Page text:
Please make one important mental note – very few of these graphs’ ranges start at zero. With such high numbers (some in the tens of thousands), this is necessary to be able to discern a graphical difference. So when reading the graphs, take note of the numbers within them as well.
Only one bench was run at stock speed only – the Everest suite of CPU & FPU tests.
The only unexpected discrepancy is Photoworxx, with the 1100T performing noticeably worse than its brethren. While it was consistent in the results, I don’t trust it; there is no logic there. The rest of the tests were as expected, with it out-performing all other AMD processors and the 655K.
Of course, you can see the AES anomaly. From the 1075T review:
The big surprise here is the AES test, where the i5 655K just eclipsed every other competitor. According to Everest, AES is an “integer benchmark [that] measures CPU performance using AES (a.k.a. Rijndael) data encryption.” While Photoworxx and Zlib both are strongly dependent on memory subsystem performance while Queen benefits from the shorter pipeline, it seems AES focuses solely on the CPU’s processing of integers.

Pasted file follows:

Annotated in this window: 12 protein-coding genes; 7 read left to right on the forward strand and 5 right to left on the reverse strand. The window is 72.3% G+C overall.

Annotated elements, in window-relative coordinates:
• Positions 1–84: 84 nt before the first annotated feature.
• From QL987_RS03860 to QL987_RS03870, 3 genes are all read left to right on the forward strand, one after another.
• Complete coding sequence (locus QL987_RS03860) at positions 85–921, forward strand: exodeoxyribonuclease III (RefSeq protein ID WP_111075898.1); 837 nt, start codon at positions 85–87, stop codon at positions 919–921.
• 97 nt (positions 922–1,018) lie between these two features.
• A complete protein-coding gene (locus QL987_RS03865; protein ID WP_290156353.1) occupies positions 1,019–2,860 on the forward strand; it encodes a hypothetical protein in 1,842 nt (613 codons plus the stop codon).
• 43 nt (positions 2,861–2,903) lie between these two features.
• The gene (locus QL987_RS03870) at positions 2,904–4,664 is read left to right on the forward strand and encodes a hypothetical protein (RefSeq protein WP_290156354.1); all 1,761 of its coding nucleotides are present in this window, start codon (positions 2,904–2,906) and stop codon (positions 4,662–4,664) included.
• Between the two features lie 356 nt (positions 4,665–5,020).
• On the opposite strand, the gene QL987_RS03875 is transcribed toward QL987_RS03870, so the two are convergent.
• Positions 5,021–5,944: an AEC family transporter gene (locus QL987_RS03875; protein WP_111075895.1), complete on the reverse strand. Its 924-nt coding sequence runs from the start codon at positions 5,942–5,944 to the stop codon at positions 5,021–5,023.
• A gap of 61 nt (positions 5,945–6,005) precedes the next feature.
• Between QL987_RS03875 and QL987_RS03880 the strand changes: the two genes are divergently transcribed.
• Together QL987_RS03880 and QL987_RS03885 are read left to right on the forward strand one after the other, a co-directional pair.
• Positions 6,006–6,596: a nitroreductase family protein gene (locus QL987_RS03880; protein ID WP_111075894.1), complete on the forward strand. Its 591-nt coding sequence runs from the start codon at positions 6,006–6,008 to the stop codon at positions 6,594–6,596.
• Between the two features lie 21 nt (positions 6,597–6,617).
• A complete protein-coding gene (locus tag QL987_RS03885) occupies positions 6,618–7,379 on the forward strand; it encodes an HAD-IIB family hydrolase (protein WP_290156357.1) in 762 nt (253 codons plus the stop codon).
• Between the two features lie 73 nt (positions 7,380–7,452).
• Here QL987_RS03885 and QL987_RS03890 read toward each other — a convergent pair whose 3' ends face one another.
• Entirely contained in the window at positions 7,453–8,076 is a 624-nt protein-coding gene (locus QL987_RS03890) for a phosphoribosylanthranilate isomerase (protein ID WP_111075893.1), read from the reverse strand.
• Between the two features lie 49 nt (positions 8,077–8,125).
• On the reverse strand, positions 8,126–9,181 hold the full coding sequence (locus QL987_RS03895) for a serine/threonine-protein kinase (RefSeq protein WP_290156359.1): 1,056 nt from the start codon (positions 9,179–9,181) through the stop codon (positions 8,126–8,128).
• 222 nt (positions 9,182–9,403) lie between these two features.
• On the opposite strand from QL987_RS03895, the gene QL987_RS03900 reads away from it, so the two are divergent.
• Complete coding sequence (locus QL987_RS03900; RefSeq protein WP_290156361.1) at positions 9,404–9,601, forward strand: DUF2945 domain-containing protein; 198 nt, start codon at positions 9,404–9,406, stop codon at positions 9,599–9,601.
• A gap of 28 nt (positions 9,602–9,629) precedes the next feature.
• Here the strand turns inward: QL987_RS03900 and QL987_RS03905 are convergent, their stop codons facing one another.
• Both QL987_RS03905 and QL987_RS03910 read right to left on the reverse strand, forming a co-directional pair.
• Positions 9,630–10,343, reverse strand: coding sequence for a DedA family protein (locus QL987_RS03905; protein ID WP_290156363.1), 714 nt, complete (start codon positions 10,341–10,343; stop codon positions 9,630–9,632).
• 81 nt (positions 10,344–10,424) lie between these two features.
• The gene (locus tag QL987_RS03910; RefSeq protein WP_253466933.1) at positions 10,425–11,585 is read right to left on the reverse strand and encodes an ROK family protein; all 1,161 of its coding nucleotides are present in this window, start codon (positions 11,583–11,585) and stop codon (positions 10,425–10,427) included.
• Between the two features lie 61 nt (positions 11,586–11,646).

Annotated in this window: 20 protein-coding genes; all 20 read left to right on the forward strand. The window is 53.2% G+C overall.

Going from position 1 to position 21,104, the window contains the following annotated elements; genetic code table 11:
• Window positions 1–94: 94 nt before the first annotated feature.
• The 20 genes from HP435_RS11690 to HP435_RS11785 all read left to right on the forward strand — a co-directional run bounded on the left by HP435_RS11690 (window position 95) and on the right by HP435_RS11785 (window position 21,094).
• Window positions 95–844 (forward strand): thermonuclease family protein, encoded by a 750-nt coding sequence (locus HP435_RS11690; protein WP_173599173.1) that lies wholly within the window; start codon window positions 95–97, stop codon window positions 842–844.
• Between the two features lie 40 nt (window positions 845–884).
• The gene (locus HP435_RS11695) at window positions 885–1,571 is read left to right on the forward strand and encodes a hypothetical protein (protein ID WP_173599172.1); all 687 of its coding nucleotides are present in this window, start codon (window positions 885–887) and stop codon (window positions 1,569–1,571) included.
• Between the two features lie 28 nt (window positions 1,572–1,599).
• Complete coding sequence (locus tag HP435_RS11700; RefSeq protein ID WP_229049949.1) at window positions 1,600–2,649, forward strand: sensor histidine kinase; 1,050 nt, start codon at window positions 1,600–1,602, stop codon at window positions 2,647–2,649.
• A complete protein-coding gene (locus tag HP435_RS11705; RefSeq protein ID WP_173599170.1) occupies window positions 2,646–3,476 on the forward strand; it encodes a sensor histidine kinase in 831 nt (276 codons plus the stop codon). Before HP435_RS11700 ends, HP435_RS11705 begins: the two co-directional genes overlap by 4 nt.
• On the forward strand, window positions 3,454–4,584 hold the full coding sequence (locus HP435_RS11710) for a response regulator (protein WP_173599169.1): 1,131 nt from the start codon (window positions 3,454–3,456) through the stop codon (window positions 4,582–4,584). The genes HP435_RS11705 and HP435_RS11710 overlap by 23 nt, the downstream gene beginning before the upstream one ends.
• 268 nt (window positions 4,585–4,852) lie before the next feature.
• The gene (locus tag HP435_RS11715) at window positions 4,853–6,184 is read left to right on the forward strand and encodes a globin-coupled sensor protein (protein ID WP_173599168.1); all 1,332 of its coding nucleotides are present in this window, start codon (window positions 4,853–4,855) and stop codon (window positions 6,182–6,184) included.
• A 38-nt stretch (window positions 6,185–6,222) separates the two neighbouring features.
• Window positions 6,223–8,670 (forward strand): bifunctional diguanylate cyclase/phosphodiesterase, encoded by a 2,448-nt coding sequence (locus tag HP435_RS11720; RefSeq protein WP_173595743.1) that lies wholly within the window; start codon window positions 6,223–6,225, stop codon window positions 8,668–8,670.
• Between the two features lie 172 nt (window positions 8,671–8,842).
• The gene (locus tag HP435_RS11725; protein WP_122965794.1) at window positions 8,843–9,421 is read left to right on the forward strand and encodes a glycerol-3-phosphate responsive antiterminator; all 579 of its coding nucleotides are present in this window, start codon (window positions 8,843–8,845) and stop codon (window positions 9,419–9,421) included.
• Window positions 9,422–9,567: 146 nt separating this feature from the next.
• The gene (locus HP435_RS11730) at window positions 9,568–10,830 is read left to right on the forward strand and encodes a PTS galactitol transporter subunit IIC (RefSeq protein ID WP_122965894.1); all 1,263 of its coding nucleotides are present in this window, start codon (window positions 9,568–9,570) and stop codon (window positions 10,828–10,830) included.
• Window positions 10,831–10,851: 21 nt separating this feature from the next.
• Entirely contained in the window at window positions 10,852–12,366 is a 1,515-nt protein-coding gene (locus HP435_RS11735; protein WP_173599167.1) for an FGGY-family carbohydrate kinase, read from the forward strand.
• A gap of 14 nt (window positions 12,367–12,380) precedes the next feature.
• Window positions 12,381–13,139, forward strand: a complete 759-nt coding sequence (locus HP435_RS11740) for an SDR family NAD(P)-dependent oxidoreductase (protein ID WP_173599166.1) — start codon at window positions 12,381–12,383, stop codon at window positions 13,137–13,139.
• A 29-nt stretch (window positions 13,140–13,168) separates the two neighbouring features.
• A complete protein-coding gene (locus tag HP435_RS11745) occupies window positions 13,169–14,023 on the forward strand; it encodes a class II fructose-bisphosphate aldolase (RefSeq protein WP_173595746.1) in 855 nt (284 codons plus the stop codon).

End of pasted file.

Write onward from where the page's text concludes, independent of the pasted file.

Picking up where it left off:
I’ll be honest; the thought of replacing the Everest suite with SiSoft Sandra has been on my mind. Anyone who has played with Everest knows it puts up some funky results from time to time. This Photoworxx set of runs may end up being the straw that broke the camel’s back.
Nothing out of the ordinary here. MHz bump = score bump with the 1100T coming out on top throughout.
Overclocking for Stability
Thubans are nothing if not consistent. While individual processors can differ in MHz-per-volt, the three different models of Thuban I’ve benched were all the same: 1.416 Vcore loaded = 4.0 GHz.
On each CPU, I played for a long time trying to find the absolute minimum Vcore necessary to run at 4.0 GHz. Each time, 1.416 V loaded was the result. One tick below on any of the three CPUs crashed while running LinX.